What inspired you to enter city management?

In the many roles with different organizations I’ve worked for over the years, I’ve had the honor to work and become friends with some fantastic leaders and mentors along the way. The personal and professional growth I still experience when working with these leaders is certainly inspiring and helps fuel the passion and desire I have for this profession.

How did I become a city manager?

My first job was as a recreation leader for the city of Santa Fe Springs at 16 years old. I didn’t know it at the time, but that was the start of what would be a lifelong pursuit of public service. I stayed in local government through college and graduate school, making myself available for new projects and assignments, learning new roles, observing and listening. Along the way, I found a love for working with people, managing teams and constantly learning. In that sense, I feel like I grew into the position more than it being a linear career path. Having worked in almost every position in local government, I’ve served in some wonderful cities, taking with me many experiences and lasting professional relationships.

What do you enjoy the most about your role?

Being just a little shy of three months on the job, I am still learning. But so far, I love the dynamic and challenging issues that pop up every day. I’ve always liked putting puzzles together. In many ways, I feel like every new issue is a different puzzle piece that needs the right fit. The constant learning is something I never get tired of.

What does your typical day look like?

I found out pretty quickly that my days look anything but routine. Although standing meetings with department heads or project updates can fill my calendar, a phone call, email, a friendly drop-in by a Councilmember or a dissatisfied resident rearranges priorities for the day. It makes the day fly by!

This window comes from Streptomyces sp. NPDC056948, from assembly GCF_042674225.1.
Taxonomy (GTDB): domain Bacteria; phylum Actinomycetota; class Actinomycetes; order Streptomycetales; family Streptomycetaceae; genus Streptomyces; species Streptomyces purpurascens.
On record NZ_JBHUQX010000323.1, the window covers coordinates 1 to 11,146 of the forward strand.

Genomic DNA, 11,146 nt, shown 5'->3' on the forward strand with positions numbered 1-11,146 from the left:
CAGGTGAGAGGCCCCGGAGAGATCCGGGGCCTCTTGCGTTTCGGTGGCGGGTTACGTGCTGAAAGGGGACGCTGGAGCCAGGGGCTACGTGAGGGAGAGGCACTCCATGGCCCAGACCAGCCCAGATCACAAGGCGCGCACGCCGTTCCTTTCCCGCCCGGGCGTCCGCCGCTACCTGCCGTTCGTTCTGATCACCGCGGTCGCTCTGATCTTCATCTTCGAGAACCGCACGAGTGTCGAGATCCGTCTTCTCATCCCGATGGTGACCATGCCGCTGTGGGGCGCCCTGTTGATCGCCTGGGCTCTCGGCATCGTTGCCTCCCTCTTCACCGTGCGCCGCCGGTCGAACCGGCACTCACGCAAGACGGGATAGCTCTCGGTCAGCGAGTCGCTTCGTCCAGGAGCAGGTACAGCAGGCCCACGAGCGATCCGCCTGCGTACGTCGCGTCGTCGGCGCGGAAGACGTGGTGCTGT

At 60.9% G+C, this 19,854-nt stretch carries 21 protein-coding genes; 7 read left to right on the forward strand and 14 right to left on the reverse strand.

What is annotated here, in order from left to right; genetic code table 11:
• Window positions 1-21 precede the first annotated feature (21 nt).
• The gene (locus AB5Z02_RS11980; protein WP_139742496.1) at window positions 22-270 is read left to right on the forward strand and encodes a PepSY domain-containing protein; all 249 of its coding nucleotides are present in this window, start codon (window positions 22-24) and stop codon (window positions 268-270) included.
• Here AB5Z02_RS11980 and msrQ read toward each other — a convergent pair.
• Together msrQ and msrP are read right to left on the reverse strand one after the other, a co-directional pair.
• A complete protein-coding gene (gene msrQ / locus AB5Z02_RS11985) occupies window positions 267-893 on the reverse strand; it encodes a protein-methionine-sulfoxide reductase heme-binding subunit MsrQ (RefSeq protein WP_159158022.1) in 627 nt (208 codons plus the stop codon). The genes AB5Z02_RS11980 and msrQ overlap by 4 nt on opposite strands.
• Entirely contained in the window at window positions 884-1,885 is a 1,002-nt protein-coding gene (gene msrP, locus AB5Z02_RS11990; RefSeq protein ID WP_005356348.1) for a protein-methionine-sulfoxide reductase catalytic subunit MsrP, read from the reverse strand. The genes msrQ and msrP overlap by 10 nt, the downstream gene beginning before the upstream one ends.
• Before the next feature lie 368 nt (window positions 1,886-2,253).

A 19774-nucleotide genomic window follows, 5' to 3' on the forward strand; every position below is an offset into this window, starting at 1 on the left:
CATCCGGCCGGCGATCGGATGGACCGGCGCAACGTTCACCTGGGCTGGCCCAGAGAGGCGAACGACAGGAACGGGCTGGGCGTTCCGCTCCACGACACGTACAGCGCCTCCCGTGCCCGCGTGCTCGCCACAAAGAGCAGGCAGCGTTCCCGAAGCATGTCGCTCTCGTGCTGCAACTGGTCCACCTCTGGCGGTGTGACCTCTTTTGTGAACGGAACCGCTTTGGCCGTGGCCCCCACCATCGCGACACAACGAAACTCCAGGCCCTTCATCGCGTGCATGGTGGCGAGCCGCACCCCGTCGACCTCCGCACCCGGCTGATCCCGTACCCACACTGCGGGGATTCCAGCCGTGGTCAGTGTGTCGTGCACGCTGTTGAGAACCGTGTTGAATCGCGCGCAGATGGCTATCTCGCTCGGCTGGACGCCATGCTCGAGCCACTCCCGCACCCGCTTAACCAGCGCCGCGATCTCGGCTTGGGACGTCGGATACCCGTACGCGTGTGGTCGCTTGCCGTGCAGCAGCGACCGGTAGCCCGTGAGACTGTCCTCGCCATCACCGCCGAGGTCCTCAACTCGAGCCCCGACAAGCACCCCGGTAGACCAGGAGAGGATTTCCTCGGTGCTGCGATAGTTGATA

When and how do you interact with the residents of your city?

Here in Lomita, we are a small dynamic community with a population of just over 20,000. We have very active and engaged residents, who trust our City Council and responsive staff. I make it a point to take phone calls from residents, strike up a conversation at one of the many coffee shops here in town and chat with our City Hall guests when possible. I attend as many special events as possible, Chamber mixers and any other community gathering not only to meet people, but also to keep my finger on the pulse of issues impacting residents. I find often that residents’ true sentiments get misinterpreted in emails or letters. A casual conversation can clear up so much.

What is the role of a city manager in upholding the publics’ trust in local government?

Growing in this career path has provided me with many lessons along the way. Of all the lessons, maintaining the public’s trust in the people and institution serving them is among the most important. Organizations like CCMF and ICMA are great resources to help remind me that above all else, I have a responsibility to our residents, staff and the profession to ensure I’m not just doing things the right way, but that I’m doing the right thing.